Jan. 1, 2011 - Dec. 31, 2012Award Number
Michelle Danyluk, Ph.D
University of Florida
Keith Schneider, Ph.D.Resources
The establishment standards related to removal of dirt and debris from tomato fruits during field pack operations and re-use of tomato cartons in re-pack operations within the Tomato Good Agricultural Practices and Best Management Practices document is essential for the responsible harvesting, handling and packing of fresh tomatoes. Understanding risks potential transfer of pathogens onto tomatoes from used tomato cartons or cloths used to remove debris is a fundamental management prerequisite to providing customers with safe tomatoes. There is inadequate science-based data to base current standards and audit inspection criteria for re-use of tomato cartons and removal of dirt and debris from tomatoes. The purpose of this research project is to define risks associated with dirt and debris removal in the field and re-use of tomato cartons in re-pack operations. The research outcomes will allow for the assignment of research-based metrics for in field debris removal and re use of tomato cartons for the fresh tomato industry.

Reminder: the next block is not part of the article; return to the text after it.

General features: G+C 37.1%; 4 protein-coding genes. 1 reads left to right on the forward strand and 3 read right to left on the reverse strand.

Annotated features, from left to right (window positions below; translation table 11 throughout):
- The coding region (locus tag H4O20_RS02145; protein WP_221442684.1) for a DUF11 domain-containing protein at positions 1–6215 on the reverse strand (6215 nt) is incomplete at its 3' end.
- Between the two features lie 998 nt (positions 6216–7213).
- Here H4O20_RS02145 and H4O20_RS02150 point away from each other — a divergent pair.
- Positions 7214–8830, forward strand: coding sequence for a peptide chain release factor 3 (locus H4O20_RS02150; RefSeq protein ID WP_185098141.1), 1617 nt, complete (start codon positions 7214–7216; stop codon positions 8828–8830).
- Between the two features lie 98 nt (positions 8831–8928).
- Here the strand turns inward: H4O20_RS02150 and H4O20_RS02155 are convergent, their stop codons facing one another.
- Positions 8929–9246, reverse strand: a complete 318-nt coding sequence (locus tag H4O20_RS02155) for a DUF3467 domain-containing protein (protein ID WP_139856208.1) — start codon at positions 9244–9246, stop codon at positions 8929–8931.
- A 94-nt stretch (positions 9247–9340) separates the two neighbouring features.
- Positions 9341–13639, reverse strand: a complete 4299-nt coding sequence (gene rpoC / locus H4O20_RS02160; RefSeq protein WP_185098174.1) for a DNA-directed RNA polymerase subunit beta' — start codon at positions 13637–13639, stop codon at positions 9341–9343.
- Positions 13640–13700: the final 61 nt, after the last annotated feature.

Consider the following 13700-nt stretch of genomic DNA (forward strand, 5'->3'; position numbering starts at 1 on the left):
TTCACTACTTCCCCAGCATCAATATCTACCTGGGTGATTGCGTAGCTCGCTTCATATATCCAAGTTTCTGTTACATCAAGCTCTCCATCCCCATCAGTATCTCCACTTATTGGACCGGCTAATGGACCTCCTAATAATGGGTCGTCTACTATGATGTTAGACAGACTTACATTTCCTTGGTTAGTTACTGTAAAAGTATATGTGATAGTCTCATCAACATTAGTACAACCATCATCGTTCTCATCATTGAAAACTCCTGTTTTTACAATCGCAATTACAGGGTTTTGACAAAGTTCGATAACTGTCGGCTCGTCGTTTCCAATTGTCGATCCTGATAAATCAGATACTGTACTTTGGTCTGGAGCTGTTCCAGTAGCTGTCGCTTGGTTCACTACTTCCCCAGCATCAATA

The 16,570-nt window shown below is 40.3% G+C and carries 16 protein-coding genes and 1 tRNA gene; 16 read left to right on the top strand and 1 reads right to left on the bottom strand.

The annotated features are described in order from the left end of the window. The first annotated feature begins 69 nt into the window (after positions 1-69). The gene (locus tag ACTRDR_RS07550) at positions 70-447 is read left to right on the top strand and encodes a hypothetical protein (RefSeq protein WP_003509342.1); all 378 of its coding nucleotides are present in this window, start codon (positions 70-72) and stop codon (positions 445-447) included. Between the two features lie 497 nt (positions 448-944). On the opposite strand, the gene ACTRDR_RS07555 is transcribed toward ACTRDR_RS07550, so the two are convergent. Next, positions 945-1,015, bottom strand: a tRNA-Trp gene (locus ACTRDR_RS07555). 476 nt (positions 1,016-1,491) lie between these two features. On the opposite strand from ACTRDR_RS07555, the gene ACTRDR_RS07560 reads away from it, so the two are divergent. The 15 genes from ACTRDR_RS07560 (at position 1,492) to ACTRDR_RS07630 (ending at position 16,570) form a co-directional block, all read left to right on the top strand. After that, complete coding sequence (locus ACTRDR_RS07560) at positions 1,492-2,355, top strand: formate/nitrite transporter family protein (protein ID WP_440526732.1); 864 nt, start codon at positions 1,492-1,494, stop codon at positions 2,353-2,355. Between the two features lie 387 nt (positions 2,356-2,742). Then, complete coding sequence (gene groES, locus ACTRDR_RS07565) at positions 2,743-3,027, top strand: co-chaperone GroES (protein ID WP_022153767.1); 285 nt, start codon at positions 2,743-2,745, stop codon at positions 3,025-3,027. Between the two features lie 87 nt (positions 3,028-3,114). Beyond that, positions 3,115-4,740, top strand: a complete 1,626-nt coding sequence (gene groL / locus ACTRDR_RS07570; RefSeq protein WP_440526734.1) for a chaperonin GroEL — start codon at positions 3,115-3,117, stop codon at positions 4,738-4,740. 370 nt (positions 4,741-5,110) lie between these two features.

Use of the term “cross-contamination” during traceback investigations and in the general discussion of possible routes of produce contamination is common from industry, academia and government officials. For fresh tomatoes, much attention has been focused on potential routes of “cross-contamination” with Salmonella during production, harvest and post-harvest packaging and processing. Little data which quantify cross-contamination risks specific to practices used during harvest and packing tomatoes exist. The lack of specific, quantified cross-contamination data related to risks associated with pathogen transfer from dirty cleaning cloths or soiled re-used cartons remains a barrier in the development of specific best practices for the fresh tomato industry. Laboratory based experiments will provide scientifically-based metrics to minimize risks related to infield debris removal during harvest of field-packed tomatoes, and re-use of tomato cartons in re-pack operations. Specifically, transfer coefficients between Salmonella inoculated clean and dirty cloths and tomatoes, the fate of Salmonella on clean and dirty cloths, transfer coefficients between dirty used tomato cartons and Salmonella and the fate of Salmonella on dirty used tomato cartons will be evaluated. A comprehensive tomato food safety review will also be generated. In summary, this proposal will develop scientifically-based metrics on how debris from tomatoes can be performed in the field without increasing the relative food safety risk and how tomato cartons can be re-used safely in repacking operations directly applicable for the fresh tomato industry.